with Kerry. "The metal fragment measured about 1 cm. in length and was about 2
or 3 mm in diameter." Letson said he used forceps to remove the piece of metal,
which had penetrated no more than 3 or 4 mm into the skin. "It did not require
probing to find it, did not require any anesthesia to remove it, and did not
require any sutures to close the wound," Letson wrote. "The wound was covered
with a bandaid."


When Letson first went public with his account, the Kerry campaign suggested
that he had not been present at Cam Ranh Bay and was not even a medical doctor.
In a letter threatening television-station managers who ran the first Swift boat
ad, Kerry's lawyers wrote, "The 'doctor' who appears in the ad, Louis Letson,
was not a crewmate of Senator Kerry's and was not the doctor who actually signed
Senator Kerry's sick-call sheet. In fact, another physician actually signed
Senator Kerry's sick-call sheet."

But it turned out Kerry's lawyers were wrong. The sheet was
signed not by another doctor but by Letson's assistant, J. C. Carreon, who is no
longer alive.
And the sick-call sheet's description of Kerry's
wound, while very brief, is entirely consistent with Letson's recollections. It
reads, in full: "Shrapnel in left arm above elbow. Shrapnel removed and appl
bacitracin dressing. Ret to Duty."

York ought to have mentioned here that a Purple Heart can be received only
for an injury severe enough to require treatment "by a medical officer", i.e.,
by a doctor. If the assistant, Carreon, was the only person to treat the
injury, it doesn't count for a Purple Heart. If the doctor, Letson, treated it,
then it doesn't count either, because Dr. Letson says he really didn't have to
see it. Kerry's medal is bogus either way.



No event plays a larger role in Kerry's Vietnam epic than the March 13, 1969,
engagement in which Kerry pulled Army Green Beret Jim Rassmann from the Bay Hap
River. Rassmann, who has become an active surrogate speaker for Kerry on the
campaign trail, says that he was on board Kerry's boat that day, in a group of
five Swift boats, when one of them, PCF-3, was rocked by a mine explosion. After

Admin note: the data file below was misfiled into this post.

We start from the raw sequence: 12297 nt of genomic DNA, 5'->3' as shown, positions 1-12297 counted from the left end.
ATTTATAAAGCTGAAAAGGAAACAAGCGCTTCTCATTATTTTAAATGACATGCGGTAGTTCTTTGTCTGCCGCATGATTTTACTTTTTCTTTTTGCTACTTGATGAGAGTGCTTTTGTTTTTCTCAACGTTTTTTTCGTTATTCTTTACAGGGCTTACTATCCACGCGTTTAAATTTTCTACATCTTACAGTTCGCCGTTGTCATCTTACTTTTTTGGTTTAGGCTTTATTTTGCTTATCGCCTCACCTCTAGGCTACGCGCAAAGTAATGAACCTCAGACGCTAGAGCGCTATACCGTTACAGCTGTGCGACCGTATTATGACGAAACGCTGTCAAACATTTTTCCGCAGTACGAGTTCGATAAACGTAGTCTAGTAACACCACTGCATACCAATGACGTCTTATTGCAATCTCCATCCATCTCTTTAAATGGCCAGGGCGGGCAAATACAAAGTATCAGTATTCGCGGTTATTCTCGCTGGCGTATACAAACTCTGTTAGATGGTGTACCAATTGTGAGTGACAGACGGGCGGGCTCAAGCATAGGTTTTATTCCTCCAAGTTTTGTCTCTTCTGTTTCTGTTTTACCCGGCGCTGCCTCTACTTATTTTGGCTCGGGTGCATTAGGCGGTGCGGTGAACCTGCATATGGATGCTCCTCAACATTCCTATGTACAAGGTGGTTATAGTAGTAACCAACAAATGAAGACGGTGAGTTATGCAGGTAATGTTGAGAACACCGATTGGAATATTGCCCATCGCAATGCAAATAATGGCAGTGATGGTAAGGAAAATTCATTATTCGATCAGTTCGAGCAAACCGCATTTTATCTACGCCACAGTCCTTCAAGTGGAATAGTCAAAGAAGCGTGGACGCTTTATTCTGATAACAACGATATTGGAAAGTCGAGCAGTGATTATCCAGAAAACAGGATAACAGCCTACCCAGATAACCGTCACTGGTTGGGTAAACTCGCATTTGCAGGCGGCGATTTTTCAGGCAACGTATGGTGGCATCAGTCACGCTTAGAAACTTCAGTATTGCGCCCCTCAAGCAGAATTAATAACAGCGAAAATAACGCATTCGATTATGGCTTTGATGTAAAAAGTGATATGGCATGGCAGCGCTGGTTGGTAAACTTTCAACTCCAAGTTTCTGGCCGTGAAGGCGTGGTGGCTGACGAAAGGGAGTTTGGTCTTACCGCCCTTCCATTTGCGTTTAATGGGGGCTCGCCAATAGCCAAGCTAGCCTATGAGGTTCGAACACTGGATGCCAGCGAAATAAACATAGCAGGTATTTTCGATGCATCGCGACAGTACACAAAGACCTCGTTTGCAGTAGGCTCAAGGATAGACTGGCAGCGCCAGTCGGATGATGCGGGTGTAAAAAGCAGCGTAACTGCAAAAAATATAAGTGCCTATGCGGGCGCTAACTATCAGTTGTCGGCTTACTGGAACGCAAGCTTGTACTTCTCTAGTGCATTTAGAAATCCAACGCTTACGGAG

that, Rassmann says, the entire group of boats came under heavy fire from both
shores of the river. Then, according to Rassmann, there was another explosion,
this one near Kerry's boat, which threw Rassmann overboard. Rassmann dove
underwater to avoid both the gunfire and the propellers of the Swift boats; when
he came up for air, he says, all the boats had left. But there was still
shooting. With bullets whizzing around him, Rassmann dove again, and again. Then
he saw Kerry's boat coming back to get him. "John, already wounded by the
explosion that threw me off his boat, came out onto the bow, exposing himself to
the fire directed at us from the jungle, and pulled me aboard," Rassmann wrote
in the Wall Street Journal.


The medal citations for Kerry and for Thurlow (who, like Kerry, won a Bronze
Star for his actions that day) say that everyone was working under enemy small-
arms and automatic-weapons fire. But the Swift boat veterans have raised at
least some doubt about that. For example, in addition to their personal
recollections, they say that there were no bullet holes in the boats, indicating
a lack of hostile fire. While that is not entirely accurate -- records indicate
that there were three bullet holes in Thurlow's boat, at least one of which he
attributes to an earlier engagement -- it does suggest that the boats were not
significantly shot up in the incident. Compare that with another ambush, shortly
before Kerry took command of PCF-94, in which the boat was riddled with about
100 bullets.


In any case, the Swift boat veterans' account of the Rassmann incident casts
Kerry's actions in a somewhat less heroic light than, say, the legend-building
presentation at the Democratic convention. But it is simply
not an open-and-shut case on either side
, and, barring some
future revelation that could change the story entirely, it seems likely that it
will remain in dispute.

How strong does evidence have to get before it is "open and shut"? I don't
see how there could have been enemy small- arms and automatic-weapons fire
significant enough to justify a medal for picking up someone who fell off a boat
if nobody was injured and the maximum claimed damage is 3 holes in one of the
five boats. That sounds open-and-shut even before we get to the claims of
witnesses. Of the witnesses, Kerry is supported by himself and his crew-- who
sped away at first,leaving the other four boats-- Rassmann, who, struggling in
the water, is not terribly reliable-- and Lambert, someone else who got a Bronze
Star that day because he rescued someone under the supposed gunfire. On the
other side are the officers and crew in the other four boats. Doing a headcount
of witnesses, Kerry loses. Looking at who benefits personally from which story,
Kerry's side also loses. Note, too, that it isn't clear who wrote the action
report that the medal citations are based on, so we can't vouch for the
reliability of the official documents based on it (the Swifvets suggest,
plausibly, that Kerry himself wrote the report; Kerry says he didn't, but